Write a class called CylinderTest.java and declare an array of three Cylinder objects to call the methods you declared in the Cylinder class. Make sure that all class methods are called from main(). Have main() display the value returned by volume() and verify the returned value by hand calculations (paper/pencil). Prompt the user to enter the values for the radius and height of each Cylinder object in the array.

Step 2: Date

Create a program called Date.java to perform error-checking on the initial values, for instance: fields month, day, and year. Also, provide a method nextDay() to increment the day by one. The Date object should always remain in a consistent state.

Write a program called DateTest.java that prompts the user to enter the month, day, and year as numeric values. This program then creates a Date object using the Date class you just created and tests the nextDay() method. This can be done in a loop of 40 iterations: the Date object calls the nextDay() method and prints the date during each iteration of the loop. This loop is to illustrate that the nextDay() method works correctly. Test the following cases:

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CIS 355 Course Project: Business Systems Programming I - Course Project | DeVry Online Help

CIS 355 Course Project: Business Systems Programming I - Course Project | DeVry Online Help | CIS 355 Full Course - DevryOnlineHelp | Scoop.it

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CIS 355 Course Project: Business Systems Programming I – Course Project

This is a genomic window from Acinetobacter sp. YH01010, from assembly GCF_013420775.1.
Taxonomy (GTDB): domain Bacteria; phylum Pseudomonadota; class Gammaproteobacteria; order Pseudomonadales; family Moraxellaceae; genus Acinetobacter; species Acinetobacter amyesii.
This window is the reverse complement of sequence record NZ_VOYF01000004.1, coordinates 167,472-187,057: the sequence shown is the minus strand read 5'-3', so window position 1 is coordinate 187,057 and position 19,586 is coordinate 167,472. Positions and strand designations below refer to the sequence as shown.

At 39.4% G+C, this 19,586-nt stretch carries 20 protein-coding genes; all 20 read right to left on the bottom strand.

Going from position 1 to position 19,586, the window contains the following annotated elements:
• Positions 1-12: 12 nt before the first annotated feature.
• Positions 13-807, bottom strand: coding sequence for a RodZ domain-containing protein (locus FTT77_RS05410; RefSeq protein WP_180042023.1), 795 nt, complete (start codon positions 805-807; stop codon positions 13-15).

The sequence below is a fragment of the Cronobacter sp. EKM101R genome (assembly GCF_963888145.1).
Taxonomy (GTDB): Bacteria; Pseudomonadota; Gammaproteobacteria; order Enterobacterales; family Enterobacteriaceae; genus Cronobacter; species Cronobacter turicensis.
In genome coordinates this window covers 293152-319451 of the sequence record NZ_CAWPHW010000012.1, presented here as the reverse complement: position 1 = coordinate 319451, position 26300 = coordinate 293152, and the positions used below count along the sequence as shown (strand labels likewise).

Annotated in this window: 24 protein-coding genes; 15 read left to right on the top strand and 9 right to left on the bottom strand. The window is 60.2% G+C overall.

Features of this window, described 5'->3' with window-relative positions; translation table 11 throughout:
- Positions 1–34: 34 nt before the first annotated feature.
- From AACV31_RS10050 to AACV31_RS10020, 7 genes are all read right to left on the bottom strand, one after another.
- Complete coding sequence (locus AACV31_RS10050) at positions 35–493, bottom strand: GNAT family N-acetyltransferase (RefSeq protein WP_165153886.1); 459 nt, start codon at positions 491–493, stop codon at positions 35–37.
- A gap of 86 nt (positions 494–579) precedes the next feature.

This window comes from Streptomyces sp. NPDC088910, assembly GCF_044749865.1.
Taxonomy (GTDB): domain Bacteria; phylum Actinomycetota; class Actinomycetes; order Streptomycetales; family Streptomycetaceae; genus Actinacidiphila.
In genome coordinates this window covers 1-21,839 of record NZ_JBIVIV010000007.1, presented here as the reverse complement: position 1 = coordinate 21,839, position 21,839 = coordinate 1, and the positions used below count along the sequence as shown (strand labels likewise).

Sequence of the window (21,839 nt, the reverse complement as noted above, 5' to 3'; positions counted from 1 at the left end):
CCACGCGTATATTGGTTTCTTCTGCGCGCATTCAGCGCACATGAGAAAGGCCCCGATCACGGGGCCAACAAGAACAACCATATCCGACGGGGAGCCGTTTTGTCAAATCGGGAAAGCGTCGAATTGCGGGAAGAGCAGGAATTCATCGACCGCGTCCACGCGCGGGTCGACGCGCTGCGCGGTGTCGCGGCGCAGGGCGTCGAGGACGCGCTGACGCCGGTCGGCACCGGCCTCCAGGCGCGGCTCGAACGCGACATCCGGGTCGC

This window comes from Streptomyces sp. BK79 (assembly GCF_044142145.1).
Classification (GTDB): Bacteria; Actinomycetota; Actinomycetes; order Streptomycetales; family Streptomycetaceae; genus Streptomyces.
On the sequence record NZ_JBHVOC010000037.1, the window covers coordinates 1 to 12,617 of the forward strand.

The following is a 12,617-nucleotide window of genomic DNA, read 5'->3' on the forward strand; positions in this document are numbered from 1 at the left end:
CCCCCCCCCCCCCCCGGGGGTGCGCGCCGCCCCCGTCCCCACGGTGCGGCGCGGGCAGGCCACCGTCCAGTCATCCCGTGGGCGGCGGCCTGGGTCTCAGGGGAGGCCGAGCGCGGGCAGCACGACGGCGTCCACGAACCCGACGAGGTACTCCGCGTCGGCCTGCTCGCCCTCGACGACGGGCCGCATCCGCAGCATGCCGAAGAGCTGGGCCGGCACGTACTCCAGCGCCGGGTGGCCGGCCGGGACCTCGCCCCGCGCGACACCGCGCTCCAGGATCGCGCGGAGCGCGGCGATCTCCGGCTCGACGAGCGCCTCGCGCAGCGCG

User’s Manual (Due Week 7 along with the Course Project program)

 

Your actual Course Project and User’s Manual are due at the end of Week 7, however, it is strongly recommended that you start your project in Week 5 to avoid many last minute issues.

In Week 7 you will be required to submit a User Manual as well as your Java code. The User Manual can be a simple Word document, with screenshots, that explains how to run your application. Your mark will depend both on the program quality, and the quality of the User’s Manual.

Here are some more detailed guidelines about the User’s Manual

It does not need to be long, probably not more than 10 pages, including screenshots. Write at the expected user’s level, not too technical. Detail all the functionality that the application provides. Best, structure your presentation top-down way. For each function, show what is its purpose and sample execution, with a screenshot.

Minimum Requirements for the Java Program(s) (Due Week 7)

 

Java Program only does not contain Systems Analysis portion of the project